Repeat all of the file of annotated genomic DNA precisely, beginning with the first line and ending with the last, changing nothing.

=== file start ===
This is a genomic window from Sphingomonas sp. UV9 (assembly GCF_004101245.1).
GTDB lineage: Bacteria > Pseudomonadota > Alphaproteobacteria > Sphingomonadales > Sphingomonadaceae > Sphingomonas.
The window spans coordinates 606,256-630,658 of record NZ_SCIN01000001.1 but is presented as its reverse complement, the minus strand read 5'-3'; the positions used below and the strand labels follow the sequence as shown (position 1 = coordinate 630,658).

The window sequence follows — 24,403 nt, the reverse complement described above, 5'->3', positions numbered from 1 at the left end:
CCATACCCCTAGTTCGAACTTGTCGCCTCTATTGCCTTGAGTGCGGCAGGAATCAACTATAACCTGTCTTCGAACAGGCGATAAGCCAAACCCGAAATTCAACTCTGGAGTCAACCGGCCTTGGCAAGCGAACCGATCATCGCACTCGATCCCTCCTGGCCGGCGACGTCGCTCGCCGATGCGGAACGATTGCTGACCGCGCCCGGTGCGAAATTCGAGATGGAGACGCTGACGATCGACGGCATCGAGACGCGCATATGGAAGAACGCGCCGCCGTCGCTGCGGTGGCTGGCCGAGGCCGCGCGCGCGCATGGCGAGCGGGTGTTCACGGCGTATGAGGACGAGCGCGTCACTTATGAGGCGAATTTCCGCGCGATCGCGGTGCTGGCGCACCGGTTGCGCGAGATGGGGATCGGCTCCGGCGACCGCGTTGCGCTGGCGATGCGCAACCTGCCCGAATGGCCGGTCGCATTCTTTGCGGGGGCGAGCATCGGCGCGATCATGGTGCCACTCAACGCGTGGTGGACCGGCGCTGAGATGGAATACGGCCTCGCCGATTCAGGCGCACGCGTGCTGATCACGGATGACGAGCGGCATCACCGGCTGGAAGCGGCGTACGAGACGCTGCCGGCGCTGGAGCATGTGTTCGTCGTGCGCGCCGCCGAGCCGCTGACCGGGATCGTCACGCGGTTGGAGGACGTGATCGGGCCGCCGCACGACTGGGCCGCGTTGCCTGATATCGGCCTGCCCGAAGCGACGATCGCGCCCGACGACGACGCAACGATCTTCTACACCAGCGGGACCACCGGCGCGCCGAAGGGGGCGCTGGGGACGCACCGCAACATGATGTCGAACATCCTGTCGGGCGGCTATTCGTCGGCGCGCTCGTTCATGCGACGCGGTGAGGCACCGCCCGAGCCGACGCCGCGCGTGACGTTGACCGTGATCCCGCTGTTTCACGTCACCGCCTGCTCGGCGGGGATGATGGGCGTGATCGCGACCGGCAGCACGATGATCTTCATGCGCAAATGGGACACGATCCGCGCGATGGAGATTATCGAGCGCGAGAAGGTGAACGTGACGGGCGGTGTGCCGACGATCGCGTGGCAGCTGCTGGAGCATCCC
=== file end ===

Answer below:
This is a genomic window from Sphingomonas sp. UV9 (assembly GCF_004101245.1).
GTDB lineage: Bacteria > Pseudomonadota > Alphaproteobacteria > Sphingomonadales > Sphingomonadaceae > Sphingomonas.
The window spans coordinates 606,256-630,658 of record NZ_SCIN01000001.1 but is presented as its reverse complement, the minus strand read 5'-3'; the positions used below and the strand labels follow the sequence as shown (position 1 = coordinate 630,658).

The window sequence follows — 24,403 nt, the reverse complement described above, 5'->3', positions numbered from 1 at the left end:
CCATACCCCTAGTTCGAACTTGTCGCCTCTATTGCCTTGAGTGCGGCAGGAATCAACTATAACCTGTCTTCGAACAGGCGATAAGCCAAACCCGAAATTCAACTCTGGAGTCAACCGGCCTTGGCAAGCGAACCGATCATCGCACTCGATCCCTCCTGGCCGGCGACGTCGCTCGCCGATGCGGAACGATTGCTGACCGCGCCCGGTGCGAAATTCGAGATGGAGACGCTGACGATCGACGGCATCGAGACGCGCATATGGAAGAACGCGCCGCCGTCGCTGCGGTGGCTGGCCGAGGCCGCGCGCGCGCATGGCGAGCGGGTGTTCACGGCGTATGAGGACGAGCGCGTCACTTATGAGGCGAATTTCCGCGCGATCGCGGTGCTGGCGCACCGGTTGCGCGAGATGGGGATCGGCTCCGGCGACCGCGTTGCGCTGGCGATGCGCAACCTGCCCGAATGGCCGGTCGCATTCTTTGCGGGGGCGAGCATCGGCGCGATCATGGTGCCACTCAACGCGTGGTGGACCGGCGCTGAGATGGAATACGGCCTCGCCGATTCAGGCGCACGCGTGCTGATCACGGATGACGAGCGGCATCACCGGCTGGAAGCGGCGTACGAGACGCTGCCGGCGCTGGAGCATGTGTTCGTCGTGCGCGCCGCCGAGCCGCTGACCGGGATCGTCACGCGGTTGGAGGACGTGATCGGGCCGCCGCACGACTGGGCCGCGTTGCCTGATATCGGCCTGCCCGAAGCGACGATCGCGCCCGACGACGACGCAACGATCTTCTACACCAGCGGGACCACCGGCGCGCCGAAGGGGGCGCTGGGGACGCACCGCAACATGATGTCGAACATCCTGTCGGGCGGCTATTCGTCGGCGCGCTCGTTCATGCGACGCGGTGAGGCACCGCCCGAGCCGACGCCGCGCGTGACGTTGACCGTGATCCCGCTGTTTCACGTCACCGCCTGCTCGGCGGGGATGATGGGCGTGATCGCGACCGGCAGCACGATGATCTTCATGCGCAAATGGGACACGATCCGCGCGATGGAGATTATCGAGCGCGAGAAGGTGAACGTGACGGGCGGTGTGCCGACGATCGCGTGGCAGCTGCTGGAGCATCCC